Citing a “surge” in airstrikes on civilian targets, the local NGO Violet Organization for Aid and Development set a goal last November to train 10,000 local teachers, students and health professionals on the basics of emergency response.
“We have a shortage of staff and cannot cover all emergency situations,” Fouad a-Sayyed Aisa, the director of the training program,tells Syria Direct’s Sama Mohammed.
“We decided to train people, albeit in a simplified manner, to deal with these emergencies.”
Seven thousand people have since been trained in first aid, responding to an air raid and forming an emergency exit plan.
“Part of the inspiration for this project came after our friend, Samir Sweid, the director of Violet’s water program, was killed by a Russian bombing in Idlib,” says a-Sayyed Aisa.
“We do not want anyone else to meet this fate.”
Q: Why are you offering these courses now?
This project is important because it coincides with a surge in Russian air raids on health centers in northern Syria. Since the Russian bombing campaign, began we have documented the killing of 10 medical staff by airstrikes in Idlib province.
We have a shortage of staff and cannot cover all emergency situations, so we decided to train people, albeit in a simplified manner, to deal with these emergencies.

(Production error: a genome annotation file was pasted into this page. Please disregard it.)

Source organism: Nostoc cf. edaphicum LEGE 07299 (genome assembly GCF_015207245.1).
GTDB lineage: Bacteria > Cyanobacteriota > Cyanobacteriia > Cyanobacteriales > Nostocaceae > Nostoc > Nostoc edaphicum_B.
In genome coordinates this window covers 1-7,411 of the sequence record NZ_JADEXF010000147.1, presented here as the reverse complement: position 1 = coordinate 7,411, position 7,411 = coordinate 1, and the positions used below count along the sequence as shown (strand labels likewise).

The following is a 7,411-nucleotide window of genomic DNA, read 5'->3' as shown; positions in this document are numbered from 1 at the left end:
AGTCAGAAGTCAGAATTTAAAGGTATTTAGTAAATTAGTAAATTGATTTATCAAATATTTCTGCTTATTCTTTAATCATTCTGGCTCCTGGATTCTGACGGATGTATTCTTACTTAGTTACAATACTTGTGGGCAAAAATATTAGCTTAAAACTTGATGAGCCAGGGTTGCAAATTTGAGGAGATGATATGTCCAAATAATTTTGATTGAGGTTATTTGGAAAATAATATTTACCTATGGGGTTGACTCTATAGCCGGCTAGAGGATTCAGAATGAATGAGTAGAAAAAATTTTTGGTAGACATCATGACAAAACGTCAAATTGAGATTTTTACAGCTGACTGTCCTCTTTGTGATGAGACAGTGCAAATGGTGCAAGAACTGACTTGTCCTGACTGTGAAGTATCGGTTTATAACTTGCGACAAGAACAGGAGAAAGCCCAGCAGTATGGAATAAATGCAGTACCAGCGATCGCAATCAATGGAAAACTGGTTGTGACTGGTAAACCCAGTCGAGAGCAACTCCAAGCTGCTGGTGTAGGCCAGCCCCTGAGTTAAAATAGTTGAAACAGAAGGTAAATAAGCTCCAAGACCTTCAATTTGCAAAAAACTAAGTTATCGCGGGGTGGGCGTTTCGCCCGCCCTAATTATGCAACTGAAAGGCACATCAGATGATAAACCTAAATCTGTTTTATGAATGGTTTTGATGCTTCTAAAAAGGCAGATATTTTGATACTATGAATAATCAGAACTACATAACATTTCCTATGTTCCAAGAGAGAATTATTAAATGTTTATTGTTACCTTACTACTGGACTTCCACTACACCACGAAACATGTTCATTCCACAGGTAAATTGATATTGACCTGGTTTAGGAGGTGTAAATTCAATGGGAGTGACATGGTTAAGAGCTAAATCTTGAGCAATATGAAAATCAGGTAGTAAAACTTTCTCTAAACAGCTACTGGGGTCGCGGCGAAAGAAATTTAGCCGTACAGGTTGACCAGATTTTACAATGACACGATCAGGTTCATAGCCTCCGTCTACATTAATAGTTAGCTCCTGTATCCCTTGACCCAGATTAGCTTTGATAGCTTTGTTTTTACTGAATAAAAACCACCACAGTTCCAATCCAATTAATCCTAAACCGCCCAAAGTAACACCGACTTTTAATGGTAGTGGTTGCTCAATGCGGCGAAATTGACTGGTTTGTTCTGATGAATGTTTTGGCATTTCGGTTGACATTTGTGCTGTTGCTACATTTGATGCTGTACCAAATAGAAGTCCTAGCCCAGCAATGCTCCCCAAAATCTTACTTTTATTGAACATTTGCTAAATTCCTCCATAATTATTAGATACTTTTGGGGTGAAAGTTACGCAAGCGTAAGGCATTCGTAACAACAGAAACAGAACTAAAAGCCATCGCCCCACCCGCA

Q: What topics do the trainings cover?
The trainings cover first aid, how to deal with a fire, how to act in the event of a bombing and also quick-response measures such as emergency exit plans.
When working with schools, we are training the teaching staff on how to manage their students in these types of dangerous scenarios. As for children, we focus more on their own personal safety.
Emergency workers instruct children in the use of fire extinguishers.
While the training program focuses on school age students, all are welcome to attend.
Violet Organization trainers teach local residents how to take cover during an air raid.
Fire extinguishers, first aid kits and safety manuals were distributed to schools throughout the province.